4 boneless chicken breast halves, skinned and cut into 1/2-inch strips
3 tablespoons lemon juice
4 large fresh bell peppers -- use red, yellow, or deep green peppers (or any combination)
4 tablespoons vegetable or olive oil
2 cloves garlic, minced
2 large onions, finely sliced
2 teaspoons whole cumin seed or 1 teaspoon ground
2 teaspoons chopped fresh oregano or 1 teaspoon ground
2 teaspoons finely chopped fresh hot chile pepper or 1 teaspoon dried hot pepper flakes
1/2 teaspoon salt (or to taste)
1/4 teaspoon freshly ground pepper
3 tablespoons finely chopped fresh parsley or chopped cilantro
Sprinkle chicken strips with lemon juice and set aside. Cut peppers in half and remove seeds and ribs. Cut into 1 1/2-inch-wide strips. In a large skillet, heat the oil. Add garlic and cook one minute on moderate heat. Add the pepper strips, sliced onion, cumin, oregano and chile pepper. Stir the vegetables to coat evenly with oil. Cover and cook over medium heat for 10 minutes. Uncover pan, stir mixture, add chicken strips and stir to distribute them evenly in the vegetable mixture.
Cover skillet again and cook gently for 10 more minutes. Uncover; chicken should be cooked through and vegetable mixture should be tender and very aromatic. Add salt and pepper to taste. Sprinkle with chopped parsley or cilantro and serve.
Serves 4 to 6.


Thursday, July 2, 2009

Northeast Trial Garden Journal - by Jay Leshinsky

The Middlebury College student garden interns and I are well into this year's seed trials for Renee's Garden. Our main focus over the 7 years at this location is building soil fertility with compost and green manures. Middlebury College produces tons of compost from food prep materials, leaves, wood chips and cardboard gathered from on campus. We use the compost to enrich our sandy, stony soil.

spreading compost on a raised bedOne of our summer volunteers, Abel is spreading compost on one of our raised beds. The plant growing in the background is yellow sweet clover which we plant for our bees and for soil improvement. This is the second year we trialed our new Gourmet Golden Beets. Golden Beets are one of our main crops and the old varieties were often inconsistent in their germination and yield. Gourmet Golden Beets outperformed all other golden varieties. Our customers love them! There was even great competition from the Dining Service chefs to obtain our beet green thinnings.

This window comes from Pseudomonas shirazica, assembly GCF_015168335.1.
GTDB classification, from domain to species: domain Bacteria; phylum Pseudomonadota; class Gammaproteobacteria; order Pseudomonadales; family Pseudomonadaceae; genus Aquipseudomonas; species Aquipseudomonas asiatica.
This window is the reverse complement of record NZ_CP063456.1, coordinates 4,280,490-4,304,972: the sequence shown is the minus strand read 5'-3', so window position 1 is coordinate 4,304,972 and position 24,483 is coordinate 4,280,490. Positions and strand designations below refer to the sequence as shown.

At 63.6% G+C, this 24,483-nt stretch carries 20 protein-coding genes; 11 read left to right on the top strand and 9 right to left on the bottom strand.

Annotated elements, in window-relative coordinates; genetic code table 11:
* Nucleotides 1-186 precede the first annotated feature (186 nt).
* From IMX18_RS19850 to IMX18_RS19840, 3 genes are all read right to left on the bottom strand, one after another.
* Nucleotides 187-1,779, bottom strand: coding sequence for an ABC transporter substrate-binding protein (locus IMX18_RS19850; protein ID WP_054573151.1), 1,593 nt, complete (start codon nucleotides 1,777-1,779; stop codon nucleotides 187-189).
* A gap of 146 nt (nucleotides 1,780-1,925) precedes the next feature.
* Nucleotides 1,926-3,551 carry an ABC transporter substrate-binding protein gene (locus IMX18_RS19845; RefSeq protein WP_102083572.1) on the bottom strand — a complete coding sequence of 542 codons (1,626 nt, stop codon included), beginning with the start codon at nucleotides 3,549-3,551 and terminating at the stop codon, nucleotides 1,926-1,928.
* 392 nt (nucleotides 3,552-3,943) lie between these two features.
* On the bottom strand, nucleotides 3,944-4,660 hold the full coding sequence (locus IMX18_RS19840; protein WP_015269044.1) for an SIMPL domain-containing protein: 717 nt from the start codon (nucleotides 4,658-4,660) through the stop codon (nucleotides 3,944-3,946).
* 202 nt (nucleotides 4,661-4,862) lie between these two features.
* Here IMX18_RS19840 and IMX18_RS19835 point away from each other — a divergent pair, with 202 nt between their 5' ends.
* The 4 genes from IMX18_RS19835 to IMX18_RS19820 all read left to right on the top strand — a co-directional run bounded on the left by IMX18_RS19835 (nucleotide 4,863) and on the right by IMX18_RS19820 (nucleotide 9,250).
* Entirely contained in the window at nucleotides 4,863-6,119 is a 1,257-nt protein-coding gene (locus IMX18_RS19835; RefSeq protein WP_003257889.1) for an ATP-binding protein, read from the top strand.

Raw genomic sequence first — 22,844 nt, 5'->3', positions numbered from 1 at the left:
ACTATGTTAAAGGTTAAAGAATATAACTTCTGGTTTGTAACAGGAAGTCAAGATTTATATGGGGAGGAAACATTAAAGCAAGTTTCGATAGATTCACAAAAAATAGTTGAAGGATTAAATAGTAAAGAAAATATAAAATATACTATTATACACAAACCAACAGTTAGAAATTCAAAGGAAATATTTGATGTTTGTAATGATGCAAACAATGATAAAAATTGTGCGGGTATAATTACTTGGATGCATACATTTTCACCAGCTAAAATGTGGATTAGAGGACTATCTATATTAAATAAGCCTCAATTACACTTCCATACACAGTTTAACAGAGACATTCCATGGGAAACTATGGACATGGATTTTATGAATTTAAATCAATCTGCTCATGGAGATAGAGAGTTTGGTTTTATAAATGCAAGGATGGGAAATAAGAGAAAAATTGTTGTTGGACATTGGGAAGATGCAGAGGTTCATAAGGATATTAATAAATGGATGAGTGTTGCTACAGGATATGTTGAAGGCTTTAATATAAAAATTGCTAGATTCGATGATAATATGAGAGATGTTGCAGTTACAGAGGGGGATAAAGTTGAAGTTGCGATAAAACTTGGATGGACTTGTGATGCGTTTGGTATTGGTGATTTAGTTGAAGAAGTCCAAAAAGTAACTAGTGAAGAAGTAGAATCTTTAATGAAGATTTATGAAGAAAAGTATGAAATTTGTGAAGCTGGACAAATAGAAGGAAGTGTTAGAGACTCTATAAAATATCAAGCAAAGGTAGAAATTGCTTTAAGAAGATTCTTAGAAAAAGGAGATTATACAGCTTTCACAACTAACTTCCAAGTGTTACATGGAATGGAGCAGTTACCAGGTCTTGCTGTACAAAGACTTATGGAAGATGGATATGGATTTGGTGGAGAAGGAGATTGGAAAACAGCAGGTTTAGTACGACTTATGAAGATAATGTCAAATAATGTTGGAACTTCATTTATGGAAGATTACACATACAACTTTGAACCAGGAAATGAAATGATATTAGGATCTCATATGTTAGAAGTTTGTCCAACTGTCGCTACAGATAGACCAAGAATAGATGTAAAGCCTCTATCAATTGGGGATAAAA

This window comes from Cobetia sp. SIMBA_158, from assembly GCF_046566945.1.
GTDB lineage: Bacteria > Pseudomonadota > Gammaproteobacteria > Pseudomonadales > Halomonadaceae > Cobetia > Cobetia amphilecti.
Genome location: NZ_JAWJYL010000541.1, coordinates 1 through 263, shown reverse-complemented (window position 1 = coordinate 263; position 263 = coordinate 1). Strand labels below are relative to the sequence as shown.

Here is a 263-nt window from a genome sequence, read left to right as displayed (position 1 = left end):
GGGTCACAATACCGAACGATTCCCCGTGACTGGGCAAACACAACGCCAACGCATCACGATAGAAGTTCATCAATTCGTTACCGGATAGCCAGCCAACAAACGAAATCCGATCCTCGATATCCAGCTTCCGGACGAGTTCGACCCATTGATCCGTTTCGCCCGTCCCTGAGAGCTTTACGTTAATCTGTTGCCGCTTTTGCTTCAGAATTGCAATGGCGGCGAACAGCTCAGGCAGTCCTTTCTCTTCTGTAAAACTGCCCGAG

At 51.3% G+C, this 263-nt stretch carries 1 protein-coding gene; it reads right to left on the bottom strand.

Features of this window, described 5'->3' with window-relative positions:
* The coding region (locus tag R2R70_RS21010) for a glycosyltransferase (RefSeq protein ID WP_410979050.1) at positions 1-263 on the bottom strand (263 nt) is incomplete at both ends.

mesclun lettuce and baby spinachOur mesclun lettuce and baby spinach has benefited from the cold, wet spring here in Vermont. Our yields were heavy and the taste superb! This spring we used predominantly Farmer's Market Blend and Monet's Garden for our lettuce and Catalina for our spinach. Two of this summers interns David and Jessie have just harvested the second cutting from our first planting of lettuce and our second planting (to the right in the photo) will be ready in a few days. Once we harvest the mesclun, we wash it in our well water and then spin it dry in our 2 gallon salad spinner. enormous salad spinner

Molly, one of the other summer interns, is doing some taste testing before she spins the cleaned lettuce.We are getting our first really hot and sunny weather and our warm weather crop are finally getting some good growth. More on those in my next blog.
Don't miss our featured website article for July :
Growing Vertical Vegetables